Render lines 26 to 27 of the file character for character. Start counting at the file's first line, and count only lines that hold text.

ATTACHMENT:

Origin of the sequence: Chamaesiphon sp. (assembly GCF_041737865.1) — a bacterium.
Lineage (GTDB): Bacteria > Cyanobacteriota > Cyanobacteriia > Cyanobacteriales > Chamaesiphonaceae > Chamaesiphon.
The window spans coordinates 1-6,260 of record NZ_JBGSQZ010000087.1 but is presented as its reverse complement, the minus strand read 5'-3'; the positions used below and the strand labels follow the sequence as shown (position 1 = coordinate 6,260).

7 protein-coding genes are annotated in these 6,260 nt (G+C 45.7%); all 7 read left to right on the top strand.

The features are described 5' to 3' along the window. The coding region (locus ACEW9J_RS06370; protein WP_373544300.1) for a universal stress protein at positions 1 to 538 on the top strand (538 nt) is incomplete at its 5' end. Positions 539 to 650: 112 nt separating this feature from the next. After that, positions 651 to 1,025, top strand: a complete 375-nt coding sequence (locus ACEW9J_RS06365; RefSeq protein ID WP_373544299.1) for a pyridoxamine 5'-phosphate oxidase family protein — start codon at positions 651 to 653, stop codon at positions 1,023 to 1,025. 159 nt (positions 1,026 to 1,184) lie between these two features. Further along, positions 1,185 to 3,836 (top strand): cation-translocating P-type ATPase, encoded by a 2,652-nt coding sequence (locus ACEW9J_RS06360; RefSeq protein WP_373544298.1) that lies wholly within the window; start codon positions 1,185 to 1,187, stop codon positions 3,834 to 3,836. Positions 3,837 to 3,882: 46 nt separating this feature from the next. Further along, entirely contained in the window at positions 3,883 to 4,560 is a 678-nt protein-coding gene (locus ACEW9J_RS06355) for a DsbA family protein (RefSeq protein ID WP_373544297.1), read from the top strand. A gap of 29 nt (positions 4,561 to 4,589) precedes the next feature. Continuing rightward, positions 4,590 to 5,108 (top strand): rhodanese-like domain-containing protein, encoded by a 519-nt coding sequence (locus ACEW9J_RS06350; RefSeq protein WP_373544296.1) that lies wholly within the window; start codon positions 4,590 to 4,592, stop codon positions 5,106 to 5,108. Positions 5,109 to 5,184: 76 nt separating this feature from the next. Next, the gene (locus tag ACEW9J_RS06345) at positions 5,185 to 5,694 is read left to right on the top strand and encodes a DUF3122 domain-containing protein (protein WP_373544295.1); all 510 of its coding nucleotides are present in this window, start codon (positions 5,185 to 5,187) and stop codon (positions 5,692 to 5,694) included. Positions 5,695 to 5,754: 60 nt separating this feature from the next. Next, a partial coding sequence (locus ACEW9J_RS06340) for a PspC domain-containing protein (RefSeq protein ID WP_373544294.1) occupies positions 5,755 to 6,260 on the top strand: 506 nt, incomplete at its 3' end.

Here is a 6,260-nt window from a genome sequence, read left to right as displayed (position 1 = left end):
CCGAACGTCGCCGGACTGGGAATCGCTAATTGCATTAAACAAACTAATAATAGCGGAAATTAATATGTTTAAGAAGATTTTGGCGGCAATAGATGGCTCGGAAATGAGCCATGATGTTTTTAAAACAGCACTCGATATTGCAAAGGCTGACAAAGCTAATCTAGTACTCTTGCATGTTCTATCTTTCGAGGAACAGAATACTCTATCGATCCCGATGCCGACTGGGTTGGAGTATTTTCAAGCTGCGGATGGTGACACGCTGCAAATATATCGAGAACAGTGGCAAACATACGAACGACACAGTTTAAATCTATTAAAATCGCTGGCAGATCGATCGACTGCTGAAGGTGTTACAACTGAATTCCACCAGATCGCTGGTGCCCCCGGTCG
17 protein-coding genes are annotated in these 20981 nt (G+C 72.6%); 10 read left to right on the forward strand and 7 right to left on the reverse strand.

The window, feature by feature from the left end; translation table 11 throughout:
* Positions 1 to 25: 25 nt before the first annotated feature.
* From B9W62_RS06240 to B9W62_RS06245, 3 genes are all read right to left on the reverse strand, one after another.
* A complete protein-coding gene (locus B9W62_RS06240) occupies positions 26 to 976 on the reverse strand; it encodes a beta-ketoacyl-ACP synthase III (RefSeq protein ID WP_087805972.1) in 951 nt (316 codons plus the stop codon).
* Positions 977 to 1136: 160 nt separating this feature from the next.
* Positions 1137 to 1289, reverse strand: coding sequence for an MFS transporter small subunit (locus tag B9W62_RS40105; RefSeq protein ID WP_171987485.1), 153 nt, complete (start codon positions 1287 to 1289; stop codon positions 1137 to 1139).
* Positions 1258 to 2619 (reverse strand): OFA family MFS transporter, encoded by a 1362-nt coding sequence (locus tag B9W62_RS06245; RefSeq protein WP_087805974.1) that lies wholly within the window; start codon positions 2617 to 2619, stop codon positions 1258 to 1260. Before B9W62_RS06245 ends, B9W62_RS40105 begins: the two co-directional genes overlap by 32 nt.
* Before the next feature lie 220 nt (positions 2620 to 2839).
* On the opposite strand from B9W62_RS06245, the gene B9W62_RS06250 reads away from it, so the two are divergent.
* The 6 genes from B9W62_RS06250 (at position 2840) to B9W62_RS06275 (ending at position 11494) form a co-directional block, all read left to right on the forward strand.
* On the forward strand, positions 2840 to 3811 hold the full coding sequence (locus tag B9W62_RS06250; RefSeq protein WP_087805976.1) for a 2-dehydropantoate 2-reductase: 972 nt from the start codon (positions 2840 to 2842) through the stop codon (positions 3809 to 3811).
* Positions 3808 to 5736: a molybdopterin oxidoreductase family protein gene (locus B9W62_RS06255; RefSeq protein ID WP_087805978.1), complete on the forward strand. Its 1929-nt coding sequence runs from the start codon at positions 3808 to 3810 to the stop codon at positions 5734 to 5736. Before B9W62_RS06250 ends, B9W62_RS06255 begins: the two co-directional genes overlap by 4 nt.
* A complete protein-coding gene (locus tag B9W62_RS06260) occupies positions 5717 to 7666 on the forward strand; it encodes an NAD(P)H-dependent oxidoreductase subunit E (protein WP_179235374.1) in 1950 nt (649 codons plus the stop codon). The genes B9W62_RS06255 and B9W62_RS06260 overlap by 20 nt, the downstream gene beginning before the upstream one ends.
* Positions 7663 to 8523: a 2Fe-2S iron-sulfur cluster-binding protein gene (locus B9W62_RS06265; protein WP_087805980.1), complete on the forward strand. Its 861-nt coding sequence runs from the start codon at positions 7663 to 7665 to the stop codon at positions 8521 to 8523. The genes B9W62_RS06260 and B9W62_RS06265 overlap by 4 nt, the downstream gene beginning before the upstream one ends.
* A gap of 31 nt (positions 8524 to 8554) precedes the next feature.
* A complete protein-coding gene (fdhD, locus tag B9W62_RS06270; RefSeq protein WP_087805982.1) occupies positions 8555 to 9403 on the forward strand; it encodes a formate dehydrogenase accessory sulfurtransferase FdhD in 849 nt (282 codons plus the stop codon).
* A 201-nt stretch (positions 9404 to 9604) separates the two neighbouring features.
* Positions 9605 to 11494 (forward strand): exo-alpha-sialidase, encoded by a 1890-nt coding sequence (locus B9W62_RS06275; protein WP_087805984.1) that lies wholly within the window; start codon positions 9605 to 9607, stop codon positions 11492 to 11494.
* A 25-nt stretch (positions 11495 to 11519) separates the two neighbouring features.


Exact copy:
* Positions 9605 to 11494 (forward strand): exo-alpha-sialidase, encoded by a 1890-nt coding sequence (locus B9W62_RS06275; protein WP_087805984.1) that lies wholly within the window; start codon positions 9605 to 9607, stop codon positions 11492 to 11494.
* A 25-nt stretch (positions 11495 to 11519) separates the two neighbouring features.